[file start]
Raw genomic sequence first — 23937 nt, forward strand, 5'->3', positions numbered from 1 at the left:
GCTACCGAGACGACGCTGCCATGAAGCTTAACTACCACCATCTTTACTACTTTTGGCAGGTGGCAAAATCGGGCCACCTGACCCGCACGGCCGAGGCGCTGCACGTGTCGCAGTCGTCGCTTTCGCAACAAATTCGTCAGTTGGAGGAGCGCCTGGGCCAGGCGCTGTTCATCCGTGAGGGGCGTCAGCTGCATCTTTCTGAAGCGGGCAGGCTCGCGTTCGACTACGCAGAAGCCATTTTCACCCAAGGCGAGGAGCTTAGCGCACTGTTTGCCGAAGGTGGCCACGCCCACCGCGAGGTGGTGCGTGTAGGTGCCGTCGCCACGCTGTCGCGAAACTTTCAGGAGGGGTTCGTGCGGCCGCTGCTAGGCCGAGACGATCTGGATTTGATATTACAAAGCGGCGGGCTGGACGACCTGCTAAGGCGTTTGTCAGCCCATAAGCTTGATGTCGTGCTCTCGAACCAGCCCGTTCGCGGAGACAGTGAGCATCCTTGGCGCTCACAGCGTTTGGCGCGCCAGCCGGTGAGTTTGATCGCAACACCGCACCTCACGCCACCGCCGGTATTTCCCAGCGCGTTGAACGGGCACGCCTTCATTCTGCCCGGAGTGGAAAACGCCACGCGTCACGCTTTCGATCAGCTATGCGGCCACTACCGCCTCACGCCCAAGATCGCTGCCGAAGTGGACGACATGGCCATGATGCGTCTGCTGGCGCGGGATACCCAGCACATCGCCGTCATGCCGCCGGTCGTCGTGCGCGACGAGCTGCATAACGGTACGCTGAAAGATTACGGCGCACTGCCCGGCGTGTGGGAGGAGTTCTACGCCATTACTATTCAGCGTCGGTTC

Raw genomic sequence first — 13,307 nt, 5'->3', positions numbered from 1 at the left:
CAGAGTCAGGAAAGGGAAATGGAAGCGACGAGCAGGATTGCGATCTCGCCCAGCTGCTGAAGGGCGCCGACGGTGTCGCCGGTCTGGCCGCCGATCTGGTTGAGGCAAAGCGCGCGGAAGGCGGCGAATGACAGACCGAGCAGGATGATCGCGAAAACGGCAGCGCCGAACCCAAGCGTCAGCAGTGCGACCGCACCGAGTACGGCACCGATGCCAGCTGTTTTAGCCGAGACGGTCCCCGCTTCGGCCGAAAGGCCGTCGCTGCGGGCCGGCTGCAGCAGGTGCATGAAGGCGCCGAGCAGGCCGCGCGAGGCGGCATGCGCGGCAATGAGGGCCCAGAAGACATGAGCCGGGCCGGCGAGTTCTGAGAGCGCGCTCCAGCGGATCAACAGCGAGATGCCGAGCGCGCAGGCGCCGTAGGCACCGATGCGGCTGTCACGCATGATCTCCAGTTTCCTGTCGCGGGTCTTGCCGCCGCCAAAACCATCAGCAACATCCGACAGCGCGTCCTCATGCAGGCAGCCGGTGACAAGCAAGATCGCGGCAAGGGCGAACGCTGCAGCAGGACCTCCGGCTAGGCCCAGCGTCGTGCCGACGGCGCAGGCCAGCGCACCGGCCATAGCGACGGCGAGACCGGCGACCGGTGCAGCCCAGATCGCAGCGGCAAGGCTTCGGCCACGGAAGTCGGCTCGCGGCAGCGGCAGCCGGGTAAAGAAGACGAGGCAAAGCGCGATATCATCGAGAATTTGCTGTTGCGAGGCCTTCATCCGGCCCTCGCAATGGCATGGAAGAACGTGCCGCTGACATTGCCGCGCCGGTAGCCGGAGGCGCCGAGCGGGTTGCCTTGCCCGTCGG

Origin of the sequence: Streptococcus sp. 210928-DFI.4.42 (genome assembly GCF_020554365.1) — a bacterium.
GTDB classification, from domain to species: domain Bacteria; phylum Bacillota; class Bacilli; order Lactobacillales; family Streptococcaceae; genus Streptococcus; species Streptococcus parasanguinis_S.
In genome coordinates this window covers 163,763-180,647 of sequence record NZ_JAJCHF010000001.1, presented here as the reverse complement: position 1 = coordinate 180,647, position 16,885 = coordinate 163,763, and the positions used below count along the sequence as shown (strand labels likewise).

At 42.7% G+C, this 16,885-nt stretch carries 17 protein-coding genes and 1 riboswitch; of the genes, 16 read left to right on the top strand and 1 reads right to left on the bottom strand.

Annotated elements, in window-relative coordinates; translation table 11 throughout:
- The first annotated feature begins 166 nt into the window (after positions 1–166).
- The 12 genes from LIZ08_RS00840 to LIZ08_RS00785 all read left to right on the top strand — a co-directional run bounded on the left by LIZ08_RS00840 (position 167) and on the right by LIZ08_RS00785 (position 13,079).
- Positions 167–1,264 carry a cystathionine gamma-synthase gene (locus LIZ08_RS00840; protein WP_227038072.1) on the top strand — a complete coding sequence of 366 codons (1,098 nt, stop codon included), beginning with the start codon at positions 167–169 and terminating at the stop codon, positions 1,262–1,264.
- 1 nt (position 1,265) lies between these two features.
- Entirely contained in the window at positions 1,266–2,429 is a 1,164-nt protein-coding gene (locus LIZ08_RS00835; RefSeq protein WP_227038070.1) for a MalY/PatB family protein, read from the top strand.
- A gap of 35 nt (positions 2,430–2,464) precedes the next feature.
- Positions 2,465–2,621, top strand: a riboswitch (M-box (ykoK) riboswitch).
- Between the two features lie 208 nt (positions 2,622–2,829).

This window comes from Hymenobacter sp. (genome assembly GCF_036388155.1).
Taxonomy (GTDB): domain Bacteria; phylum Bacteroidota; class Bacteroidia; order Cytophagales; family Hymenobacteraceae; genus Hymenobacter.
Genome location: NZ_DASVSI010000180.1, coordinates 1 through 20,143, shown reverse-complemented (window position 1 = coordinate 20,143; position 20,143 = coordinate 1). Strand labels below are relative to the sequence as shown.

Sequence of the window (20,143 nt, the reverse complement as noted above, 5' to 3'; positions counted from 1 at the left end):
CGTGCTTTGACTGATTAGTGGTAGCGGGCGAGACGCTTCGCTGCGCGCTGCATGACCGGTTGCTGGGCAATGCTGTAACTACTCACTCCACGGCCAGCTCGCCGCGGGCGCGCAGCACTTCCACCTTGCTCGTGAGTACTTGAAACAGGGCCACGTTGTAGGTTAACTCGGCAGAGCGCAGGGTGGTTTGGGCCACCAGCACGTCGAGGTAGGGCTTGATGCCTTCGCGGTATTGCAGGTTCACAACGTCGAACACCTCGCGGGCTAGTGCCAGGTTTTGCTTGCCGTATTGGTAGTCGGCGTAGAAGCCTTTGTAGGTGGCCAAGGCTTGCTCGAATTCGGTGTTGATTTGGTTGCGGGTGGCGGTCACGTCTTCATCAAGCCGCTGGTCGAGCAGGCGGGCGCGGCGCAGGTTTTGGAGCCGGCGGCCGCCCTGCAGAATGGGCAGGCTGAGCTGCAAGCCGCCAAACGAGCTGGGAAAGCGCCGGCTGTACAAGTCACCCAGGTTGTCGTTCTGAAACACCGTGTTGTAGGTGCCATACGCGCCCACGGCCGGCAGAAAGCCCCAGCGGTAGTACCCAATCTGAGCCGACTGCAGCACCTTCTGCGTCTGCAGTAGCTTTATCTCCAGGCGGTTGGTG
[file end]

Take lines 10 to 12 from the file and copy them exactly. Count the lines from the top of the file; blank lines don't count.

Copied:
- The first annotated feature begins 166 nt into the window (after positions 1–166).
- The 12 genes from LIZ08_RS00840 to LIZ08_RS00785 all read left to right on the top strand — a co-directional run bounded on the left by LIZ08_RS00840 (position 167) and on the right by LIZ08_RS00785 (position 13,079).
- Positions 167–1,264 carry a cystathionine gamma-synthase gene (locus LIZ08_RS00840; protein WP_227038072.1) on the top strand — a complete coding sequence of 366 codons (1,098 nt, stop codon included), beginning with the start codon at positions 167–169 and terminating at the stop codon, positions 1,262–1,264.